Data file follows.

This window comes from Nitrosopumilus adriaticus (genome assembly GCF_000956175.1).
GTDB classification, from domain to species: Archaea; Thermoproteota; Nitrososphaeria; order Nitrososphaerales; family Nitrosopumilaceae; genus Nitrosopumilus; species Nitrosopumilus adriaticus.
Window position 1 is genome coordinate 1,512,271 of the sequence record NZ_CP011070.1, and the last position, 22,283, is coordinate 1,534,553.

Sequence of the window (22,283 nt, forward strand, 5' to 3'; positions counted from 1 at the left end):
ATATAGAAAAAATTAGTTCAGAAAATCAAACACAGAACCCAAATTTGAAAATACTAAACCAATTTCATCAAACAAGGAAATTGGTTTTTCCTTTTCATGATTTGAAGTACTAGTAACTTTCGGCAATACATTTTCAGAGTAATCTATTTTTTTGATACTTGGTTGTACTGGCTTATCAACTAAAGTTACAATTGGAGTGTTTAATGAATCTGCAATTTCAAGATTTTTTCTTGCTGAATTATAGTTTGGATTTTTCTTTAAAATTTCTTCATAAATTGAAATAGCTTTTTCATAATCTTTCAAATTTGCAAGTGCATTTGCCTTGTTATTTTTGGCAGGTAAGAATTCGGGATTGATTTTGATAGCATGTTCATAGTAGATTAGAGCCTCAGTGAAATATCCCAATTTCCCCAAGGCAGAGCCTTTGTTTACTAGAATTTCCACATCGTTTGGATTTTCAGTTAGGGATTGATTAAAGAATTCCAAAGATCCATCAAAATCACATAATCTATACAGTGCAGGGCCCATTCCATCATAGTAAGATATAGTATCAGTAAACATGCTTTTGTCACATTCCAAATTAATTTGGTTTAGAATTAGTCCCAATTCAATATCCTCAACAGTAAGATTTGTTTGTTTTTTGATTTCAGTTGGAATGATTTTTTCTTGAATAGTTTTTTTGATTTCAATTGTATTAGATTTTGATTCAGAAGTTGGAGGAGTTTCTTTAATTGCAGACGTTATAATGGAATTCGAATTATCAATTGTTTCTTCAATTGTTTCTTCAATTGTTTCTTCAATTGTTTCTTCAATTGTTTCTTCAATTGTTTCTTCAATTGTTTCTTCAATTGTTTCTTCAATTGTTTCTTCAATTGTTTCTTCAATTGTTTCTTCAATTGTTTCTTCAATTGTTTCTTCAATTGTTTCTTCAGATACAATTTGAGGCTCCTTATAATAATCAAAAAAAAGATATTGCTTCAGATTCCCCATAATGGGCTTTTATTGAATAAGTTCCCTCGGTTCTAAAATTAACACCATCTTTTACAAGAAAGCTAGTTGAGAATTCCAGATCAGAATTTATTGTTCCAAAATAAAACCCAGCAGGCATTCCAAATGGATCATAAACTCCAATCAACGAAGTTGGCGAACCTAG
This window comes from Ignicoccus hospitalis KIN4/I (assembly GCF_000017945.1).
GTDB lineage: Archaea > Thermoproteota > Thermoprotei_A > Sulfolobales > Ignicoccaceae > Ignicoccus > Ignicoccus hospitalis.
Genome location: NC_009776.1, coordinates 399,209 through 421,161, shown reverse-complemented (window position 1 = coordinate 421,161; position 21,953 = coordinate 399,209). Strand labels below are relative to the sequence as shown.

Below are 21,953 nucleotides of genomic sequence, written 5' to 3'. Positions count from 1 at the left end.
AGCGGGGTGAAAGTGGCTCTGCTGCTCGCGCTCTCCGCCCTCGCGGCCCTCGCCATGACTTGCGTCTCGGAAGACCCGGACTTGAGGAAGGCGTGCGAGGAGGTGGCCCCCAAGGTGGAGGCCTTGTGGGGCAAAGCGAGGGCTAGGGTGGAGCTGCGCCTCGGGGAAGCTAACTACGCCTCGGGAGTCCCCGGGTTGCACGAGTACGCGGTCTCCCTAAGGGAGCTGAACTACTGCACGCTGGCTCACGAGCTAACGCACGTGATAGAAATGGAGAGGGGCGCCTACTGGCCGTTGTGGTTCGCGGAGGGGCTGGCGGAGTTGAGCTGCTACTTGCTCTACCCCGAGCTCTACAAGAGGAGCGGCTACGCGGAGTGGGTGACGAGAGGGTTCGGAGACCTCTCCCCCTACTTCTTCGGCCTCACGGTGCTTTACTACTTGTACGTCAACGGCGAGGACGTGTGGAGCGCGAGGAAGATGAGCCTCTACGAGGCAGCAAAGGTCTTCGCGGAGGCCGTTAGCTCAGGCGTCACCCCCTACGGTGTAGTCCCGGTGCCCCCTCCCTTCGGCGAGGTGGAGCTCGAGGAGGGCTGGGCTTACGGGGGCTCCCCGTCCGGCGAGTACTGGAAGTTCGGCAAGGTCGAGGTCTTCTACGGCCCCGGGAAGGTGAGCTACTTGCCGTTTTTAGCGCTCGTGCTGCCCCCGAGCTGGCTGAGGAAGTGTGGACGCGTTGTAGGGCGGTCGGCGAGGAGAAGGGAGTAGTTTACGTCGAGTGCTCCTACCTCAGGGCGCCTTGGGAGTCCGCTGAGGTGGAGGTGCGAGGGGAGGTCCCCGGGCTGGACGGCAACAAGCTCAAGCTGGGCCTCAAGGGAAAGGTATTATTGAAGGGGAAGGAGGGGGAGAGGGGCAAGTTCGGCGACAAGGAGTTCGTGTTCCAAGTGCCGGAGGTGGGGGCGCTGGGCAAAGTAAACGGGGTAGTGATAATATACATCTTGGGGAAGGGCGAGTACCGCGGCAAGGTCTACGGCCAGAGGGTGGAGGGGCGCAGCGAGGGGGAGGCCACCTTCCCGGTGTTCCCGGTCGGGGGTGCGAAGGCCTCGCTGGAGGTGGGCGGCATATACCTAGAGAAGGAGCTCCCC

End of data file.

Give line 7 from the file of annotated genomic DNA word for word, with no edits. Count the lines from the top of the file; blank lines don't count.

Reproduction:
GTDB lineage: Archaea > Thermoproteota > Thermoprotei_A > Sulfolobales > Ignicoccaceae > Ignicoccus > Ignicoccus hospitalis.